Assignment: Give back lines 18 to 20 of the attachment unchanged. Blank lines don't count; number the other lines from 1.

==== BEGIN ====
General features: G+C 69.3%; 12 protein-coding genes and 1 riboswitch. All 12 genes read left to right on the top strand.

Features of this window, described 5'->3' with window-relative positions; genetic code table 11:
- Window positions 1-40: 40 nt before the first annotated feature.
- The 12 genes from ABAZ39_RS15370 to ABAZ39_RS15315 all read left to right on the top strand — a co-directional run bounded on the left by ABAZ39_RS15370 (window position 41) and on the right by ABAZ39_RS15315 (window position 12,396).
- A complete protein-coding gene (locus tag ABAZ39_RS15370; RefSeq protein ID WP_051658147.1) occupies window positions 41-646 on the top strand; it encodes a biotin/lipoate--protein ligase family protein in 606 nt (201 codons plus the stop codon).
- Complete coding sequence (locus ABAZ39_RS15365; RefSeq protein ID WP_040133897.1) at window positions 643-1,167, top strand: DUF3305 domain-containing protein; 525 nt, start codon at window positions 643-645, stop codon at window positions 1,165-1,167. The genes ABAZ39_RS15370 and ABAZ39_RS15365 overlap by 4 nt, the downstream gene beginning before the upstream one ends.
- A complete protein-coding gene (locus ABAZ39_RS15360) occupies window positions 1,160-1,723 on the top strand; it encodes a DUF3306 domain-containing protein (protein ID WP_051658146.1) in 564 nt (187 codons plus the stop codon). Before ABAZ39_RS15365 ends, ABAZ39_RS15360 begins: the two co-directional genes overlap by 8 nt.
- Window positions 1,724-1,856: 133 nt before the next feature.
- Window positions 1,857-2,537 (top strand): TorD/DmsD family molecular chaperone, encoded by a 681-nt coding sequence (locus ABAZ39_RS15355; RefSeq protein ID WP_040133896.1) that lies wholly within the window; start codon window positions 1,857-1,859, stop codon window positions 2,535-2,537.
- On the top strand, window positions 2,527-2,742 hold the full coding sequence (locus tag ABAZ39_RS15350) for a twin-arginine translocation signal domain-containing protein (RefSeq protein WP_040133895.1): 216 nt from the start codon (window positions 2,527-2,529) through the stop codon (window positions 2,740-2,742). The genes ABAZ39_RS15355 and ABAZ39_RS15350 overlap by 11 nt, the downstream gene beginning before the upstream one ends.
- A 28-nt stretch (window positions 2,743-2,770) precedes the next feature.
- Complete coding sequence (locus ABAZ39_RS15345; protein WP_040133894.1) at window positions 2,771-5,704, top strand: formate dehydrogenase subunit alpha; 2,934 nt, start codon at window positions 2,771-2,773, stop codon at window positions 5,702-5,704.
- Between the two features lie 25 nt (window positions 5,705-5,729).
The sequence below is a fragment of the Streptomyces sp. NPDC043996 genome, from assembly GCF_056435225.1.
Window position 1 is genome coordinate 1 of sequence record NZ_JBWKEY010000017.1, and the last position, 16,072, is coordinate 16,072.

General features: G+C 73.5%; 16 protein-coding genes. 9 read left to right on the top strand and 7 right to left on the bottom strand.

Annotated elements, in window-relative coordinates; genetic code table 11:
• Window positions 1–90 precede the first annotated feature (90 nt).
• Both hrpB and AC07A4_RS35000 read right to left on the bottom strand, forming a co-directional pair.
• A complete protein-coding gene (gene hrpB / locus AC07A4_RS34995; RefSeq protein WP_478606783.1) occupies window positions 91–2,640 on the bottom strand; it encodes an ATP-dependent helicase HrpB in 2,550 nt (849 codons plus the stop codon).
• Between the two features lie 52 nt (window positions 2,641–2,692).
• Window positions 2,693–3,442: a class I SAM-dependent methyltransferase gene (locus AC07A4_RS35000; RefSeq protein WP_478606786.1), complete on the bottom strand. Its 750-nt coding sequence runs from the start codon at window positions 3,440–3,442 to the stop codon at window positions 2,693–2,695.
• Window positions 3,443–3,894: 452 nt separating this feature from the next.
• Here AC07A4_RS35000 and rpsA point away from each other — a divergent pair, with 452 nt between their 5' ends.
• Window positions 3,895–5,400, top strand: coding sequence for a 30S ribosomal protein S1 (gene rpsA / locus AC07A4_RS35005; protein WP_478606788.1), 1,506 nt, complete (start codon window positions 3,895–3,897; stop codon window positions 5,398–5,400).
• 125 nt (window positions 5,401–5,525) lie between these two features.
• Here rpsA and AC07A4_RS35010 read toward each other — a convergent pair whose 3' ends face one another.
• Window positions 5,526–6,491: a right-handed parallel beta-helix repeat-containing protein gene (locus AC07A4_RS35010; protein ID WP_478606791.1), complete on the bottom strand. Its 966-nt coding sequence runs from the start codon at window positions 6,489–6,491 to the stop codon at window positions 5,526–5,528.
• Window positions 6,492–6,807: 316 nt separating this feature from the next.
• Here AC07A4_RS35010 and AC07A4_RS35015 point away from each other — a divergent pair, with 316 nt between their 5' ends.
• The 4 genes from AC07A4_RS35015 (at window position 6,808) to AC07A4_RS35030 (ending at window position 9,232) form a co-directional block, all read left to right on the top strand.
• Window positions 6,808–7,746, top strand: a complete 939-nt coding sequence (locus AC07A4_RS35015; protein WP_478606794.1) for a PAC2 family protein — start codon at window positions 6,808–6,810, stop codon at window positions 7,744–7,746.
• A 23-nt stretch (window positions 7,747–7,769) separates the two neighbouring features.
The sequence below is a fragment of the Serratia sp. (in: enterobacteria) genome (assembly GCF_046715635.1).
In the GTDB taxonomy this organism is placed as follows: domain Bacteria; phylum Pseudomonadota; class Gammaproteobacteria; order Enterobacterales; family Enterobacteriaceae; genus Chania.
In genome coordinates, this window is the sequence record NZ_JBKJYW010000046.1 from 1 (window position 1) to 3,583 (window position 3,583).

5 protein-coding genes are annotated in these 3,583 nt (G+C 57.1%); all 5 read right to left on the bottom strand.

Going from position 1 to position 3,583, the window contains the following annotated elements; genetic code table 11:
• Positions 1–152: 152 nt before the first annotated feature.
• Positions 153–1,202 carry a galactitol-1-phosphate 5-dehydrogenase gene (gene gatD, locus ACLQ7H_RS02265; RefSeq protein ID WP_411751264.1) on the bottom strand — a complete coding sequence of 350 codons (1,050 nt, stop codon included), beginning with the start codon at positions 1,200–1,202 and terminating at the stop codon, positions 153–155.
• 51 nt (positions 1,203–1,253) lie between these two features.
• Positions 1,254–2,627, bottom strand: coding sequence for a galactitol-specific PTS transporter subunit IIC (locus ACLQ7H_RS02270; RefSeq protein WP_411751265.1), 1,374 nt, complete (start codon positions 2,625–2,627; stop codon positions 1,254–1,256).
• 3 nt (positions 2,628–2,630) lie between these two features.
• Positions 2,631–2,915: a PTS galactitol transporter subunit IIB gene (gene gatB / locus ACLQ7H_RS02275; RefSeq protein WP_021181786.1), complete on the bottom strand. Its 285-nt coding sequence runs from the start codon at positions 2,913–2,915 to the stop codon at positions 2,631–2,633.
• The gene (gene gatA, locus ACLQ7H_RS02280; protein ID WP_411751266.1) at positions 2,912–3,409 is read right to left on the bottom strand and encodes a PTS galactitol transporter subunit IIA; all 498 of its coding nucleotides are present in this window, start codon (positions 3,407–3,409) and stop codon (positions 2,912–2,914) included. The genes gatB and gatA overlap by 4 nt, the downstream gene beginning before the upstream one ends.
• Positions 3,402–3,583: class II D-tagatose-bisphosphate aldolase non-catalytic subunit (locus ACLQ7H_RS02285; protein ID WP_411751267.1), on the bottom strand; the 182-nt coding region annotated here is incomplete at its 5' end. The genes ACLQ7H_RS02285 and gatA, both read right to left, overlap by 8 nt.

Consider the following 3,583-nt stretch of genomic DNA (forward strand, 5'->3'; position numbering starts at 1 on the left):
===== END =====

• Window positions 1–90 precede the first annotated feature (90 nt).
• Both hrpB and AC07A4_RS35000 read right to left on the bottom strand, forming a co-directional pair.
• A complete protein-coding gene (gene hrpB / locus AC07A4_RS34995; RefSeq protein WP_478606783.1) occupies window positions 91–2,640 on the bottom strand; it encodes an ATP-dependent helicase HrpB in 2,550 nt (849 codons plus the stop codon).